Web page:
I knew PE would have the scoop on the film. Was it slide or negative? I guess calculating exposure on the Moon would be tough.
I'm not sure at this time. I only saw internegatives, but I believe that a bit of both were shot. I know that the orbital shots used a lot of ECN for stills which were then printed on ECP for slides and onto color paper.
Some of the recovery shots were done on HS Ektachrome cross processed to give negatives. The shot of Sheppard on Life magazine was one such. The HS Ektachrome was pushed to ISO 400 from 160
That is some cool info Mr. Photo Engineer. Never thought about volatiles evaporating in the vacuum.
I always wondered about the Gamma radiation fogging the film... was there lead linings on the Blads?
I talked with David Wolf (shuttle man), he spoke about how much radiation he received daily on the space station.
Wolf said that in the Russian part of the station some of the windows are not lead glass and your hair will burn right off your arm when the sun shines directly through.
It's funny to hear all the youngsters (my assumption) whining about leaving the cameras on the moon. Every aspect down to the last ounce was calculated. A the lunar Hasselblads had a mass of about 2 pounds.. that is a lot of rock samples.
THe cameras that were in the command module made it home, what an impressive accomplishment. Every time I see Mr (Comander) Amrstron (and Cernan) I am in awe that they got on top of that rocket and figured just a 40% chance of making it back home (Armstrong at least, Cernan had confidence as it had been done.) PS Cernan piloted the lunar lander TWICE two different trips to the moon. He joked that he would have landed it on Apollo 10 (lunar decent test mission) if he had enough fuel to get back.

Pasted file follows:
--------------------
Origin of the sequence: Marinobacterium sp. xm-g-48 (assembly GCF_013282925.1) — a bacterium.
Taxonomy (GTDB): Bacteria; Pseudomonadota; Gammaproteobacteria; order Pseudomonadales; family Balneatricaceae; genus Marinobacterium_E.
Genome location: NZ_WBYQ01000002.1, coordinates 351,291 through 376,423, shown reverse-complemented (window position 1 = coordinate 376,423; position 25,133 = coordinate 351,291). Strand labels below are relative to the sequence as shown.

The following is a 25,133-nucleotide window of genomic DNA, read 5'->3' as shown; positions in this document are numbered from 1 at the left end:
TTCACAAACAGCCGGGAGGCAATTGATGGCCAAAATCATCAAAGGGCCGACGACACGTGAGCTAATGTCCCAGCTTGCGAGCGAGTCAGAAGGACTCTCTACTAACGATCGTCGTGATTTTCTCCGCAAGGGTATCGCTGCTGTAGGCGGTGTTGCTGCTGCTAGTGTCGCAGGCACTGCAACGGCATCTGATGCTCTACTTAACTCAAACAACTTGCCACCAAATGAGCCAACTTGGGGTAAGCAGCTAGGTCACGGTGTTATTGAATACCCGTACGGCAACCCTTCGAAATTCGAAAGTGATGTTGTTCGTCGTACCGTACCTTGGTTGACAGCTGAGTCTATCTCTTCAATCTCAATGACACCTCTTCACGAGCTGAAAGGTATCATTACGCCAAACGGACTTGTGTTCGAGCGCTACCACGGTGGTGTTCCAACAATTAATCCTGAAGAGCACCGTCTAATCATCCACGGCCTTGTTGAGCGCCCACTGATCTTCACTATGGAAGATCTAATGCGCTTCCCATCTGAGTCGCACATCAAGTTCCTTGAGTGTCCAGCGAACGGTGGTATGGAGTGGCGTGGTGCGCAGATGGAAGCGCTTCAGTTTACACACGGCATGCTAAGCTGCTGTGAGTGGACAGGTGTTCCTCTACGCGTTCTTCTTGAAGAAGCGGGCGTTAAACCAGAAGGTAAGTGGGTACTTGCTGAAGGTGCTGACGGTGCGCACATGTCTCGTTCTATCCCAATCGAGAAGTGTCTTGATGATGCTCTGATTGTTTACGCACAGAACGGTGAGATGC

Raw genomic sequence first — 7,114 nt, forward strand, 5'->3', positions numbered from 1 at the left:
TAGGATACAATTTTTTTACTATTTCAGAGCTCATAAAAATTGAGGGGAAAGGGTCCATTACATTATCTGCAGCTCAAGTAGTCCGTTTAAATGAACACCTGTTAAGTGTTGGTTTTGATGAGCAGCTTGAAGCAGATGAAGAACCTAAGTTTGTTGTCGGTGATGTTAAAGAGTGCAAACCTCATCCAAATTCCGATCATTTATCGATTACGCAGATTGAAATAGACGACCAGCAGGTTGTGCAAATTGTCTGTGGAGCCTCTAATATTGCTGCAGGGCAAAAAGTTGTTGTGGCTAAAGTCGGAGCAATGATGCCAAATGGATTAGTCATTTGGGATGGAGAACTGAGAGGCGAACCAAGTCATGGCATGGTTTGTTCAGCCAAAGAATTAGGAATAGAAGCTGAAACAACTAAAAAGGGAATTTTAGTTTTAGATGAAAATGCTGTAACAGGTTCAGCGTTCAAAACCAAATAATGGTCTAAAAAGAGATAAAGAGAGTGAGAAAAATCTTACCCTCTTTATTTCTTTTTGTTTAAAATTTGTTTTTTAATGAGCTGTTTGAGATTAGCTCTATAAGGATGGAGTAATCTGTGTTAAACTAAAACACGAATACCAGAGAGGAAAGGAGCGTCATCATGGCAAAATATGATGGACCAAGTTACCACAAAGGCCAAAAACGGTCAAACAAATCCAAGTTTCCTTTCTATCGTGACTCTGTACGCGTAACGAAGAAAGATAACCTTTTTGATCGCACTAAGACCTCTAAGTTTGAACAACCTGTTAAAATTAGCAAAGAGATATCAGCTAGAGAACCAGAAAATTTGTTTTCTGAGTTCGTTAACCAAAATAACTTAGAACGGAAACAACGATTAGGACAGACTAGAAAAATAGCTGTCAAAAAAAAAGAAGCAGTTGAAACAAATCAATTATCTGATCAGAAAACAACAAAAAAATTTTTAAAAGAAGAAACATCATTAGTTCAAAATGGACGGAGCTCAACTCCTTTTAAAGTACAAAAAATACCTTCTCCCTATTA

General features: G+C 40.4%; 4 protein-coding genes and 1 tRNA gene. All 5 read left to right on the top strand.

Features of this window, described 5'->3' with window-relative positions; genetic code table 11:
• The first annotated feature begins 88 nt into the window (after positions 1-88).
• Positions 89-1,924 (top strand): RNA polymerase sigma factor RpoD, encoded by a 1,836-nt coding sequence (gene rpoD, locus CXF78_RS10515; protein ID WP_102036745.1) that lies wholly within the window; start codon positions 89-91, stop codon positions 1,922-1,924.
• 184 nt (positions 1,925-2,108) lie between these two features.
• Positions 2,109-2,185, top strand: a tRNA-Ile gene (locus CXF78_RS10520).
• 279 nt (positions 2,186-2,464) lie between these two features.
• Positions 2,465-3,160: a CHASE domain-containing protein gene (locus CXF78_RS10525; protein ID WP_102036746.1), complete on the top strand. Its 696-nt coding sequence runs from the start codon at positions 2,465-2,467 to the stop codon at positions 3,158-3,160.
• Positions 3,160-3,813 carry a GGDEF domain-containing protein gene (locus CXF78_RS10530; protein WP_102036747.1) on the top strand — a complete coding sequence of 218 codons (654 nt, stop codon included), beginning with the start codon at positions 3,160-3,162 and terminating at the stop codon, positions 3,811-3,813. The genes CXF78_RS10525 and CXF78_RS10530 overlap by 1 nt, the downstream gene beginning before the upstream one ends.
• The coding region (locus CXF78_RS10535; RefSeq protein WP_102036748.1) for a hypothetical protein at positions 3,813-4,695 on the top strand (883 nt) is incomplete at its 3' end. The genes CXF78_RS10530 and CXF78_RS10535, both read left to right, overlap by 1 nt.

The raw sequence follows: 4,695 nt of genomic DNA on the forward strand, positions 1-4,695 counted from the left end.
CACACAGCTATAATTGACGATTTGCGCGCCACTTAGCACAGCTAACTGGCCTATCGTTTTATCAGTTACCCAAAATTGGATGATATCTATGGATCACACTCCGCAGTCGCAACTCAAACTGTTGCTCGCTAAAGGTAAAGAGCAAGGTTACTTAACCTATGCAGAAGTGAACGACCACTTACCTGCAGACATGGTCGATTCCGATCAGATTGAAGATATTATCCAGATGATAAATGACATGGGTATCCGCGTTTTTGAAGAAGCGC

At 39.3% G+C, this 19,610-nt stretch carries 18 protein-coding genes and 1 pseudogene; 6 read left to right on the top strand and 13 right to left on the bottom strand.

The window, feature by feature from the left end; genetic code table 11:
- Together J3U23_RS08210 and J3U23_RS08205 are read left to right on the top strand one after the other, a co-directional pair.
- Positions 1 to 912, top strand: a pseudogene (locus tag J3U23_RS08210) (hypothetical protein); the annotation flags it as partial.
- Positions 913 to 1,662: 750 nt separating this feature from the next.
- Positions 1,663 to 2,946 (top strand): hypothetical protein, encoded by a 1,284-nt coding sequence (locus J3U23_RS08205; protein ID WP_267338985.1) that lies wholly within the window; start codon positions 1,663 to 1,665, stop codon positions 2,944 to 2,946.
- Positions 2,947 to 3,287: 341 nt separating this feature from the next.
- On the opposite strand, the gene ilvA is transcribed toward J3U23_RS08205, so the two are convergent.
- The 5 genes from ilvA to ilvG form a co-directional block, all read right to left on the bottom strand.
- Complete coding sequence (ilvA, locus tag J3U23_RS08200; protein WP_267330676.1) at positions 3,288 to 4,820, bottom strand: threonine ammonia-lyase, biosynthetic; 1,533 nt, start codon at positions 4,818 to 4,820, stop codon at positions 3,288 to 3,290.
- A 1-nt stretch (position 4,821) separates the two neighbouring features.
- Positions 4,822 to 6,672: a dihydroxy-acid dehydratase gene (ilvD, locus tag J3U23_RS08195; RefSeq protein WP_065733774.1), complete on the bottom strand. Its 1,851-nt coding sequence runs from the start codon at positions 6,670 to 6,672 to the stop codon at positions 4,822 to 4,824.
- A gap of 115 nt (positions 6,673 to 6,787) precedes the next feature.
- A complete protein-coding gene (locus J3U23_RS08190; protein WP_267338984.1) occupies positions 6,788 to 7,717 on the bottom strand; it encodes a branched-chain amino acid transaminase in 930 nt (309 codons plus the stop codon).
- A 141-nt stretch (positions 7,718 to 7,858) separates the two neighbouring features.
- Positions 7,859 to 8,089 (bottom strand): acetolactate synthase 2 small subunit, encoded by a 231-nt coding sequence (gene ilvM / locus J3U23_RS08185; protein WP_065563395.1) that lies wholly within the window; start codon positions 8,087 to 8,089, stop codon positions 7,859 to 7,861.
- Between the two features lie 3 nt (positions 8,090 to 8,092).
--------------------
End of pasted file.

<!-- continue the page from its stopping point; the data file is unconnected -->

This book is full of "out-takes" from the lunar photography missions. http://www.amazon.com/Full-Moon-Andr.../dp/0375406344
A real treat... I do wonder how long the family photo-Polaroid lasted on the lunar surface.
No they didn't take a Polaroid Camera, but on the the astronauts took a polaroid photo of his wife and kids along and left it on the lunar surface. NASA allowed him or he took the liberty of snapping a photo of the polaroid in the lunar dust with the Hasselbald. It's a neat photo and a neat tribute to his family that must have been terrified the whole time he was on the mission.
There was a lot of "contraband" aboard every space flight, and some items just vanished appearing later in the hands of project members. Not everything you see as "real" is! Some of it is made up of extra materials, the real stuff having been distributed among the "staff". My crew was the first group signed onto John Glenn's pad after the launch. I picked 2 bolts off the ground that were still smoking and also one of the ring seals from the capsule. One of the bolts was a part of an explosive bolt that released the Atlas on launch. I still have them both.
I have a spare film winder from one of the cameras that was tested and rejected due to size. It would not work with the glove. And, I have a photo of myself holding John Glenn's camera and standing in front of two other capsules in the white room. I still have my last set of white room garb, booties and hat!